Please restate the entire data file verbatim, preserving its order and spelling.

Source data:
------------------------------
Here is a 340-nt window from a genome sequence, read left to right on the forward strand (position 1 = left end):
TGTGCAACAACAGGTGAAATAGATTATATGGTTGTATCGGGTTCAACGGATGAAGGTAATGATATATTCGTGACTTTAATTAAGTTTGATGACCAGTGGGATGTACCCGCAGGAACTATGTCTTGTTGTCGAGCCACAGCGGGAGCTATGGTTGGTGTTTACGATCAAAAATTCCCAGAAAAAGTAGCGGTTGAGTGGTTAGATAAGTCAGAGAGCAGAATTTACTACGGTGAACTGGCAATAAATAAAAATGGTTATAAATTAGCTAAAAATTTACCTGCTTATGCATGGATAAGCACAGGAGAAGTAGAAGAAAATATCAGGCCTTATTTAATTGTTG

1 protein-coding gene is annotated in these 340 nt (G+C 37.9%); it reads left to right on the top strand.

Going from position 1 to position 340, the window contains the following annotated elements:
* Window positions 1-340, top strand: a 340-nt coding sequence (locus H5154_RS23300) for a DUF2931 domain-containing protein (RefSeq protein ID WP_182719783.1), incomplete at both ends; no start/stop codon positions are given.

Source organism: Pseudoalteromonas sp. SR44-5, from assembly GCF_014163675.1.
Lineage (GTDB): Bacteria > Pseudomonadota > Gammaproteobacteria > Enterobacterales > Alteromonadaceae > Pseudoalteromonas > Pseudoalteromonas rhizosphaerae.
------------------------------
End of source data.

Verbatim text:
Here is a 340-nt window from a genome sequence, read left to right on the forward strand (position 1 = left end):
TGTGCAACAACAGGTGAAATAGATTATATGGTTGTATCGGGTTCAACGGATGAAGGTAATGATATATTCGTGACTTTAATTAAGTTTGATGACCAGTGGGATGTACCCGCAGGAACTATGTCTTGTTGTCGAGCCACAGCGGGAGCTATGGTTGGTGTTTACGATCAAAAATTCCCAGAAAAAGTAGCGGTTGAGTGGTTAGATAAGTCAGAGAGCAGAATTTACTACGGTGAACTGGCAATAAATAAAAATGGTTATAAATTAGCTAAAAATTTACCTGCTTATGCATGGATAAGCACAGGAGAAGTAGAAGAAAATATCAGGCCTTATTTAATTGTTG

1 protein-coding gene is annotated in these 340 nt (G+C 37.9%); it reads left to right on the top strand.

Going from position 1 to position 340, the window contains the following annotated elements:
* Window positions 1-340, top strand: a 340-nt coding sequence (locus H5154_RS23300) for a DUF2931 domain-containing protein (RefSeq protein ID WP_182719783.1), incomplete at both ends; no start/stop codon positions are given.

Source organism: Pseudoalteromonas sp. SR44-5, from assembly GCF_014163675.1.
Lineage (GTDB): Bacteria > Pseudomonadota > Gammaproteobacteria > Enterobacterales > Alteromonadaceae > Pseudoalteromonas > Pseudoalteromonas rhizosphaerae.